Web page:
- #1

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**Summary::**We want to find explicit functions ##g(y,t)## and ##f(y,t)## satisfying the following system of differential equations.

I attached a very similar solved example.

Given the following system of differential equations (assuming ##y \neq 0##)

\begin{equation*}

-y\partial_t \left( g(y,t)\right) + f(y,t) = 0 \tag{1}

\end{equation*}

\begin{equation*}

y\partial_y \left( f(y,t)\right) -f(y,t) = 0 \tag{2}

\end{equation*}

\begin{equation*}

\frac{1}{y^2} \partial_t \left( f(y,t) \right) - \partial_y \left( \frac{1}{y^2} g(y,t) \right) - \frac{2}{y^3} g(y,t) = 0 \tag{3}

\end{equation*}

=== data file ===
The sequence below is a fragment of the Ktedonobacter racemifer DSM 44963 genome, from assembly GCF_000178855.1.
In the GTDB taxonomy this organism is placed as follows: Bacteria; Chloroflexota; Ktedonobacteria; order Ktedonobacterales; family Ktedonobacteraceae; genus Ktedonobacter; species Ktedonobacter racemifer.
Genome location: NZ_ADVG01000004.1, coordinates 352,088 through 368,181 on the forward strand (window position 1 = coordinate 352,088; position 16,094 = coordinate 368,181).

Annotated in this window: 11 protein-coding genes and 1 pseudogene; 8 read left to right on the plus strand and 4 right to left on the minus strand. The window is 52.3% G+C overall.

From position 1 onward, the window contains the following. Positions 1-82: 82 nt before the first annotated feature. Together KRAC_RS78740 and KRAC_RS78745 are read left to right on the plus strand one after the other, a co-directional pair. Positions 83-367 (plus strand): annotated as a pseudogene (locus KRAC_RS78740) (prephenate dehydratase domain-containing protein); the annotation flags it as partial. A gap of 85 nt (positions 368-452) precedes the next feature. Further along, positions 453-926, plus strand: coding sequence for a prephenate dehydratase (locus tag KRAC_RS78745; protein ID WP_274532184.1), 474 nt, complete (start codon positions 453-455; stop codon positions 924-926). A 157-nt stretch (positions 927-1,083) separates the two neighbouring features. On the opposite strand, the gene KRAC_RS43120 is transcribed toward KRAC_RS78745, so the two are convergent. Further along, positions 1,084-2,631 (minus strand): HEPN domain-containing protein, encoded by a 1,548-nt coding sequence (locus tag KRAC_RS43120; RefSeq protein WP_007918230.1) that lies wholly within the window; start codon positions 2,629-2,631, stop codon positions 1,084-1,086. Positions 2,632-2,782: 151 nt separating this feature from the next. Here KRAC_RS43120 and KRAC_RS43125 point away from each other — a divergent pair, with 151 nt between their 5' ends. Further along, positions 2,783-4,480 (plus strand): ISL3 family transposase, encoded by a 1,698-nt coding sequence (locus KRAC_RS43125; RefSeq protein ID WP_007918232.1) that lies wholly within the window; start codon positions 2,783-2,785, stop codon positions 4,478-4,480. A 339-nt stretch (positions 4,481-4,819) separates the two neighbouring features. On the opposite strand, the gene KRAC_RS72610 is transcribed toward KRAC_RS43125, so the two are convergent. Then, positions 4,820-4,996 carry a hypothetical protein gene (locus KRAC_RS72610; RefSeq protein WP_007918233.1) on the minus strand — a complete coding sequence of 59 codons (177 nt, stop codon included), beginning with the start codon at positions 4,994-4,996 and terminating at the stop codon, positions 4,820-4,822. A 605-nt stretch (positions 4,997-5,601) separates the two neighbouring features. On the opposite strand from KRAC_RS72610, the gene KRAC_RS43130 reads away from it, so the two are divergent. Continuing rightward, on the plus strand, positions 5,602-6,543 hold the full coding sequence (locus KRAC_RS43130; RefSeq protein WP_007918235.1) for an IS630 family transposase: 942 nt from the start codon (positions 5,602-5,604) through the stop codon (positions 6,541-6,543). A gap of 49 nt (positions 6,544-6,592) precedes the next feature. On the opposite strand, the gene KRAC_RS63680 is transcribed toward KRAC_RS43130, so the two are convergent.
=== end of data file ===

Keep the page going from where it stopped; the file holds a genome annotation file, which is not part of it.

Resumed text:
We want to find explicit functions ##g(y,t)## and ##f(y,t)## satisfying such system

Adding up ##(1)## and ##(2)##

\begin{equation*}

\partial_y \left( f(y,t)\right) - \partial_t \left( g(y,t)\right) = 0 \tag{4}

\end{equation*}

Equation ##(4)## is satisfied when

\begin{equation*}

f(y,t) = f(t), \ \ \ \ g(y,t) = g(y) \tag{5}

\end{equation*}

Plugging ##(5)## into ##(3)## yields

\begin{equation*}

\partial_t f(t) - \partial_y g(y) =0 \tag{6}

\end{equation*}

But I do not see how ##(6)## is going to lead us to get explicit functions for ##g(y,t)## and ##f(y,t)##.

I actually expect to get a second order differential equation out of working out the system, whose solution should provide us with explicit functions for ##g(y,t)## and ##f(y,t)##.

Could you please help me out to move forward?

Thank you!

PS: I attach an analogous example. I am following the same procedure to solve our original problem